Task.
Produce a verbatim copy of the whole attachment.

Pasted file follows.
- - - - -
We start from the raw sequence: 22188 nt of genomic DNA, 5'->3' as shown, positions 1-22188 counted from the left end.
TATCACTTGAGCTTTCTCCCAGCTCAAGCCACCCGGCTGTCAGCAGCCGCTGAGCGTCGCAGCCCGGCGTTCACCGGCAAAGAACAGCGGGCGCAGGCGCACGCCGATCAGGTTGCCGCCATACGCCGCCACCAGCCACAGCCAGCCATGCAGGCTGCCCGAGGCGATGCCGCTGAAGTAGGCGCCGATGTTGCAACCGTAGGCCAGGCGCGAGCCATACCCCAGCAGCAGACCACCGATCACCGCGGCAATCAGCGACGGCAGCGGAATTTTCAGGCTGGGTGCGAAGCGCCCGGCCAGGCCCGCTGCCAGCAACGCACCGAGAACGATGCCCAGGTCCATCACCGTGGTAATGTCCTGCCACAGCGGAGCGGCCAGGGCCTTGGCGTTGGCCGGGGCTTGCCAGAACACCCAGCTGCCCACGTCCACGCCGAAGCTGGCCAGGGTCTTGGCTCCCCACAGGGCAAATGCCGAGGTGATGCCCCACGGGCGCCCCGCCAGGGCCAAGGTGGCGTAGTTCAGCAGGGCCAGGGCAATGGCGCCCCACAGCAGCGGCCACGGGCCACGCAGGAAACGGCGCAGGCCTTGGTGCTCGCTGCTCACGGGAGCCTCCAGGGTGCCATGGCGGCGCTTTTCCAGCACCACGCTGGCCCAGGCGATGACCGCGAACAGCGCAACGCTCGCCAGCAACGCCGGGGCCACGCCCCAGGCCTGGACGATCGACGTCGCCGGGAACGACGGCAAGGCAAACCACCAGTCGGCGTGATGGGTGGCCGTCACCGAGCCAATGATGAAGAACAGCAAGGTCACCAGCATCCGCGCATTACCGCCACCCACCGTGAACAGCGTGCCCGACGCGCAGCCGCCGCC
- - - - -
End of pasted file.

We start from the raw sequence: 22188 nt of genomic DNA, 5'->3' as shown, positions 1-22188 counted from the left end.
TATCACTTGAGCTTTCTCCCAGCTCAAGCCACCCGGCTGTCAGCAGCCGCTGAGCGTCGCAGCCCGGCGTTCACCGGCAAAGAACAGCGGGCGCAGGCGCACGCCGATCAGGTTGCCGCCATACGCCGCCACCAGCCACAGCCAGCCATGCAGGCTGCCCGAGGCGATGCCGCTGAAGTAGGCGCCGATGTTGCAACCGTAGGCCAGGCGCGAGCCATACCCCAGCAGCAGACCACCGATCACCGCGGCAATCAGCGACGGCAGCGGAATTTTCAGGCTGGGTGCGAAGCGCCCGGCCAGGCCCGCTGCCAGCAACGCACCGAGAACGATGCCCAGGTCCATCACCGTGGTAATGTCCTGCCACAGCGGAGCGGCCAGGGCCTTGGCGTTGGCCGGGGCTTGCCAGAACACCCAGCTGCCCACGTCCACGCCGAAGCTGGCCAGGGTCTTGGCTCCCCACAGGGCAAATGCCGAGGTGATGCCCCACGGGCGCCCCGCCAGGGCCAAGGTGGCGTAGTTCAGCAGGGCCAGGGCAATGGCGCCCCACAGCAGCGGCCACGGGCCACGCAGGAAACGGCGCAGGCCTTGGTGCTCGCTGCTCACGGGAGCCTCCAGGGTGCCATGGCGGCGCTTTTCCAGCACCACGCTGGCCCAGGCGATGACCGCGAACAGCGCAACGCTCGCCAGCAACGCCGGGGCCACGCCCCAGGCCTGGACGATCGACGTCGCCGGGAACGACGGCAAGGCAAACCACCAGTCGGCGTGATGGGTGGCCGTCACCGAGCCAATGATGAAGAACAGCAAGGTCACCAGCATCCGCGCATTACCGCCACCCACCGTGAACAGCGTGCCCGACGCGCAGCCGCCGCC